The federal government is "reaching a moment of decision" on education policy, President Bush said Wednesday as he laid out his bottom line for House-Senate negotiators not moving as quickly as he'd like to overhaul the nation's schools.
"We're coming down to the wire. We've got to finish strong and make sure the accountability measure are right," Mr. Bush said.
The president used a speech to the National Urban League to prod lawmakers working this week on Capitol Hill to hammer out differences between House and Senate education bills that would bring several major changes to the federal system, foremost among them the requirement that students be tested annually as a measure school performance. The House and Senate versions differ over how to define a failing school and what to do with one that's been identified.
Mr. Bush called the failure of so many urban schools "a great and continuing scandal" but pressed lawmakers to give those schools ample time to turn themselves around.
"Some of my allies in reform want to require dramatically improved performance immediately, everywhere. I appreciate aiming high, but setting impossible expectations means setting no expectations. The undoable never gets done," he said.
Instead, Mr. Bush wants schools to be given three years to improve. Failing that, parents of students in those schools would be given public money to seek private tutoring for their children or to transfer them to a better public school. Mr. Bush long ago conceded to critics and gave up his original proposal to give parents vouchers for private school tuition.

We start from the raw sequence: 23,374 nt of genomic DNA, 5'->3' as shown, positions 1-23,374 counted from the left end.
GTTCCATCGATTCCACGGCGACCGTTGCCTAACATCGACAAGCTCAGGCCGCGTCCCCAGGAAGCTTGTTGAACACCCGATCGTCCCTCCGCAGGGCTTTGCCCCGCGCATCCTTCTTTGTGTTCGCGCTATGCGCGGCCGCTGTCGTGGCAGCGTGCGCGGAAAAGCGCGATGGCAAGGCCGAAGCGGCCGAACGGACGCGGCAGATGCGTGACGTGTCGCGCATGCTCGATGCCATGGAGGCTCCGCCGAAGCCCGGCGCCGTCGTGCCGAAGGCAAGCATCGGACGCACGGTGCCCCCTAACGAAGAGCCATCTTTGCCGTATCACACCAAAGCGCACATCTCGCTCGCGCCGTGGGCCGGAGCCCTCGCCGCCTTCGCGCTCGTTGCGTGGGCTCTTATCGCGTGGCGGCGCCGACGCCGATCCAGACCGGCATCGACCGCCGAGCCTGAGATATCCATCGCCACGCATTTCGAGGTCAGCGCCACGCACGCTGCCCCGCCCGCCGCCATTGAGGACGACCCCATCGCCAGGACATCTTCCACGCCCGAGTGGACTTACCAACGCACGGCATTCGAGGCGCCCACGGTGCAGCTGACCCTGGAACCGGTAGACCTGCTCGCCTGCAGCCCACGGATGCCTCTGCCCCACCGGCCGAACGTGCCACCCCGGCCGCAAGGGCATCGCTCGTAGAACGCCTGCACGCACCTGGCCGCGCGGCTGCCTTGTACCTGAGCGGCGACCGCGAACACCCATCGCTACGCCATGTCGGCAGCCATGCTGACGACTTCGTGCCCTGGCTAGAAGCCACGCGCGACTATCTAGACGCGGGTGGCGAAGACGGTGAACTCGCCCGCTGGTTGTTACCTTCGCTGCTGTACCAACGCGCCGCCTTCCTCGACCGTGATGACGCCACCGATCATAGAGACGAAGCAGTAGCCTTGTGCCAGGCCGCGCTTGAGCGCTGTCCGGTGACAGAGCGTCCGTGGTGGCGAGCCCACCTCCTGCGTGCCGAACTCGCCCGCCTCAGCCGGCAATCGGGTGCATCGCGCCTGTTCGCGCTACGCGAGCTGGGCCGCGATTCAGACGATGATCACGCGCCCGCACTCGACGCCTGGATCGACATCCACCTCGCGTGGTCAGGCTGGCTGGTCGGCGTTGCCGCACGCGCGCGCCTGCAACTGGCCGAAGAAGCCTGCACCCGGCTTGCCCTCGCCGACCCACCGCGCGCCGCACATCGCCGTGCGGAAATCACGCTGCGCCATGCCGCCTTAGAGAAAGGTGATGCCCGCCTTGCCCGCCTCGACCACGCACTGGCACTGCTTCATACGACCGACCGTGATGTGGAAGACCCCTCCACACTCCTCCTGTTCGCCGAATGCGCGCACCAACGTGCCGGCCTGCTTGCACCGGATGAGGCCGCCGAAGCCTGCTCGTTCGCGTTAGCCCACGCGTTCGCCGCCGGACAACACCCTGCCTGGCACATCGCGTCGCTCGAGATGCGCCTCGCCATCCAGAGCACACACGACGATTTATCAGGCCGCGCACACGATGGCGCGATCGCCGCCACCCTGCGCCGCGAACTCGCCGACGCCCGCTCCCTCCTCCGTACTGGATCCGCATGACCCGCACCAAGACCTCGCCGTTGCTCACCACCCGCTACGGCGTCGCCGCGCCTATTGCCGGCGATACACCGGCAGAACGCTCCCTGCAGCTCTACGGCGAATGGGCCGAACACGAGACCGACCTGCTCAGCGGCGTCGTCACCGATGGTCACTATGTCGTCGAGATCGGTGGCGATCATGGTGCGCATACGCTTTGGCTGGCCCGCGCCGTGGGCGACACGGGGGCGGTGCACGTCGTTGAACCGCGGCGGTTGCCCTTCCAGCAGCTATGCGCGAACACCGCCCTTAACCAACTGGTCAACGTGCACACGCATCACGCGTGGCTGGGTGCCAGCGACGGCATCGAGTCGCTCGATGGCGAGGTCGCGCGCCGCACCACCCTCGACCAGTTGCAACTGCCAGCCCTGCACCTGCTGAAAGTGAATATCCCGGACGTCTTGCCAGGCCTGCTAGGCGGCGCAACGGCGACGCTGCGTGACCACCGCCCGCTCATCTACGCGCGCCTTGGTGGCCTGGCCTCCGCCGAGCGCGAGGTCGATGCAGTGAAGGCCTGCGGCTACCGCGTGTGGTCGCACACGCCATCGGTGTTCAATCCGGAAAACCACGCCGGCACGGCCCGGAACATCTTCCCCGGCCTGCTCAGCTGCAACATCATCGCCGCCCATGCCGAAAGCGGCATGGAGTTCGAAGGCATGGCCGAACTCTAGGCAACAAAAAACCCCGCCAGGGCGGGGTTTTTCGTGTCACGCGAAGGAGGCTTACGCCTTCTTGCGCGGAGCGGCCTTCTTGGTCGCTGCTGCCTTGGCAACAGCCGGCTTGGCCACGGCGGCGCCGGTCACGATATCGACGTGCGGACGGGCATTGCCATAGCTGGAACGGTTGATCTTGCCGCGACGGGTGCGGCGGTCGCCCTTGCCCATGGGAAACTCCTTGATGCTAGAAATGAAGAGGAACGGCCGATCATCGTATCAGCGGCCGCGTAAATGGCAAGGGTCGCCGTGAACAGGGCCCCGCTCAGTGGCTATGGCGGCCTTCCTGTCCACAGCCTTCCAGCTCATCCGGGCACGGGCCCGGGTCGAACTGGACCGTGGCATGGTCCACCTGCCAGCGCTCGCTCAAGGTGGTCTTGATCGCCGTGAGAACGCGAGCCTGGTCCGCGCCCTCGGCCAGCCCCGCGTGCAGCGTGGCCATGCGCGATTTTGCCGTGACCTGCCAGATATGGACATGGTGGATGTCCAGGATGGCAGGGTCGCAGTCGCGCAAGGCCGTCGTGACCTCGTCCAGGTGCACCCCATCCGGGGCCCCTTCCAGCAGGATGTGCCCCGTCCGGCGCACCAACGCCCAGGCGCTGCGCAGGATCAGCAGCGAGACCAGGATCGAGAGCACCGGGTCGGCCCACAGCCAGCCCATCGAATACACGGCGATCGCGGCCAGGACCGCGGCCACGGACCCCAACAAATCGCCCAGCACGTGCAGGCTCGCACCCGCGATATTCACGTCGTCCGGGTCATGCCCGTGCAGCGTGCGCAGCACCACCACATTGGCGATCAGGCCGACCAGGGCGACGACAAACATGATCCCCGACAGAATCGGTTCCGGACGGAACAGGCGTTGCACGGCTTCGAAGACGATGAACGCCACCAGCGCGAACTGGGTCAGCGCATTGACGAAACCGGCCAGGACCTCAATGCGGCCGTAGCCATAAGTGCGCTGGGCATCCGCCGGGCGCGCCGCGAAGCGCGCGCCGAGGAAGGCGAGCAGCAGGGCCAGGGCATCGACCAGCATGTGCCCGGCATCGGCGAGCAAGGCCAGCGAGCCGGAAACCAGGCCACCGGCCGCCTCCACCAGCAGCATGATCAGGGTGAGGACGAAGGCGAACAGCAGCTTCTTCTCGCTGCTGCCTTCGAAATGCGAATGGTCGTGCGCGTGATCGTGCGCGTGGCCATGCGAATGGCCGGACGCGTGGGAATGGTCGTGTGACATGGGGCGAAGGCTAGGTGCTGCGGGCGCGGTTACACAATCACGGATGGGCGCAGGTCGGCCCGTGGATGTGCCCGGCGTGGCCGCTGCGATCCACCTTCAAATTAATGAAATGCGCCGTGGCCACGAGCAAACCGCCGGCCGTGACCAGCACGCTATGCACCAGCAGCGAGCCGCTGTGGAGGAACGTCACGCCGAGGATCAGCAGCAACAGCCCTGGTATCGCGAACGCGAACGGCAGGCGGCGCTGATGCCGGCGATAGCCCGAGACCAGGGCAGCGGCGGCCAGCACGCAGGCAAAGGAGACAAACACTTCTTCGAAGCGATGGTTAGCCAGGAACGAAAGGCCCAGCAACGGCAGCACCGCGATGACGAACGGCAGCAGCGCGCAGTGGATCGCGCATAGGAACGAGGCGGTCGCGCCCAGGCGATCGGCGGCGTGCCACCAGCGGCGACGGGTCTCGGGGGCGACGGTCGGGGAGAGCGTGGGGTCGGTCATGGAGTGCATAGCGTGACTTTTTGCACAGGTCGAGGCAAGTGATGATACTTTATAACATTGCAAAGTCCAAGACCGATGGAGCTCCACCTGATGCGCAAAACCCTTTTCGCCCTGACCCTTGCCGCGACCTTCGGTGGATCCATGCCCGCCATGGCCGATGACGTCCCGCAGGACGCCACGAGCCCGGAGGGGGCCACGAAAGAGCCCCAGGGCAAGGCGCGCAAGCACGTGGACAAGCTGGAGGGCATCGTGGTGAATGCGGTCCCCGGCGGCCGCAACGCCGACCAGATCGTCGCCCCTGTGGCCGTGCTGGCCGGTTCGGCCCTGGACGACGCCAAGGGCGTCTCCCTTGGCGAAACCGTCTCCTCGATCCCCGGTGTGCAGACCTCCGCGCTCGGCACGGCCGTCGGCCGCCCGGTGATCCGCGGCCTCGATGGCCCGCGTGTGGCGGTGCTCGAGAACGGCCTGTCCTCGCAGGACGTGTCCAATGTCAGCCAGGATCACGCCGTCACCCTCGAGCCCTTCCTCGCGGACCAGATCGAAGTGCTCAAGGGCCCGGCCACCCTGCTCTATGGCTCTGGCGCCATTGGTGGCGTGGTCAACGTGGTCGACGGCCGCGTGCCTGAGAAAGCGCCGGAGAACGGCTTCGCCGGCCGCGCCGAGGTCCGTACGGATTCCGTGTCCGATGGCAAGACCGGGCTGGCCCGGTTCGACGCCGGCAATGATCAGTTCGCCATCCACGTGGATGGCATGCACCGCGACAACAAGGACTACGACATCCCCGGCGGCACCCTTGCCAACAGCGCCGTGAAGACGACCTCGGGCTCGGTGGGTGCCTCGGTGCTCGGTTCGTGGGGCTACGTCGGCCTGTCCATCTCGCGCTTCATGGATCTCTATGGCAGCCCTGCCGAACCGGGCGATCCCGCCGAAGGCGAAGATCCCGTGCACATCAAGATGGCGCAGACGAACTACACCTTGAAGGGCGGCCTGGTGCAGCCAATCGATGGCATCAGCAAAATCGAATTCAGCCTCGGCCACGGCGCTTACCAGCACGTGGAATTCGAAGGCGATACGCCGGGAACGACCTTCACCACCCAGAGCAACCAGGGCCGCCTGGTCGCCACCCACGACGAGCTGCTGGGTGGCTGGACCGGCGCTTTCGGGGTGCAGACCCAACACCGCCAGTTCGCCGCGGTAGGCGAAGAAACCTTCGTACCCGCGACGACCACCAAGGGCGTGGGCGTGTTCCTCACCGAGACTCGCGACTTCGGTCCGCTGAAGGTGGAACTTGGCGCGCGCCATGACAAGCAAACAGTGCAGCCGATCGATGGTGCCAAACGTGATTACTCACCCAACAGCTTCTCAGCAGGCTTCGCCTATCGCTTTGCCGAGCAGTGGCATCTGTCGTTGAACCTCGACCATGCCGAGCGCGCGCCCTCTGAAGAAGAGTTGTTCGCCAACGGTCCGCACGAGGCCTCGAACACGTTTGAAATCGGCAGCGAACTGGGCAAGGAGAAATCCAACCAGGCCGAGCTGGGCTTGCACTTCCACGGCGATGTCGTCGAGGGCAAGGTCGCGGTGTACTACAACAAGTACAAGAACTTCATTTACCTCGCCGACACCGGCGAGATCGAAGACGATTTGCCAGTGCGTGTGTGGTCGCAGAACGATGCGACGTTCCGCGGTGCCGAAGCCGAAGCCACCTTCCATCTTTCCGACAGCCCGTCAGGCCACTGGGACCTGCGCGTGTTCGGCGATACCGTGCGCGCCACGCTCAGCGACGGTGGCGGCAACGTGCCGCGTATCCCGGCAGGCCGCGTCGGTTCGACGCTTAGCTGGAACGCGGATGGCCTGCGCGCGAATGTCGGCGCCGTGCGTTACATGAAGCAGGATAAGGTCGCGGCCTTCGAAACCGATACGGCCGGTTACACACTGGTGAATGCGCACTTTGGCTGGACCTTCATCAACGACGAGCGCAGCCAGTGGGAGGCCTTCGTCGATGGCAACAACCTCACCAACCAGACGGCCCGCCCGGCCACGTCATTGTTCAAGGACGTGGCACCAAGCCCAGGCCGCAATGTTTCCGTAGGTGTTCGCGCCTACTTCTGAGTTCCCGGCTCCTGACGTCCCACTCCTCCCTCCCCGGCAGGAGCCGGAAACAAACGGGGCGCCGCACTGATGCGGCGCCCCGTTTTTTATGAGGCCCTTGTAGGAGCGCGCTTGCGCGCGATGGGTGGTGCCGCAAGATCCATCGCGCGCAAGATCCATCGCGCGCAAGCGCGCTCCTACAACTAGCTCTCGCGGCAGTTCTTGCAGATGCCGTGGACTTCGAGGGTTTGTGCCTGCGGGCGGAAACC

Both the House and Senate approved separate versions of education reform last spring and negotiators are meeting this week to hammer out differences on how much to spend on schools and what to do with schools that aren't performing. Despite earlier pleas from Mr. Bush, who wanted a bill to sign before the August congressional recess, lawmakers do not expect to have anything on the president's desk until September.
One of the biggest hang-ups is over spending. With a $33-billion price tag, the Senate bill spends more than Mr. Bush or the House wants. The House legislation would give public schools $24 billion.
Both the House and Senate would require that schools annually test students in math and reading in grades three through eight and once in high school. Students at schools in which scores don't improve could use federal money for tutoring or transportation to another public school.
All schools would get more flexibility in their use of federal funds, while under the Senate bill a small number of states and school districts could compete for a pilot program giving them even fewer restrictions.
In the House version, school districts could use up to half their federal money without supervision, with 100 school districts two per state eligible for a program that would free schools from virtually all spending restrictions.
Without wadintoo deeply into the specific differences, Bush outlined his imperatives for acceptable legislation:
States must be allowed to choose their own tests, which should be consistent within a state from school district to school district so that parents can compare performance.
The National Assessment of Educational Progress should be used to provide independent evidence that state tests are rigorous and real. "It's not a national test and we certainly don't need one. But we do need a national report card," Mr. Bush said.
The president asked some 2,000 Urban League members to help him lobby Congress for action. "We're on the verge of dramatic reform. ... These proposals are within weeks of becoming reality," he told the civil rights group.
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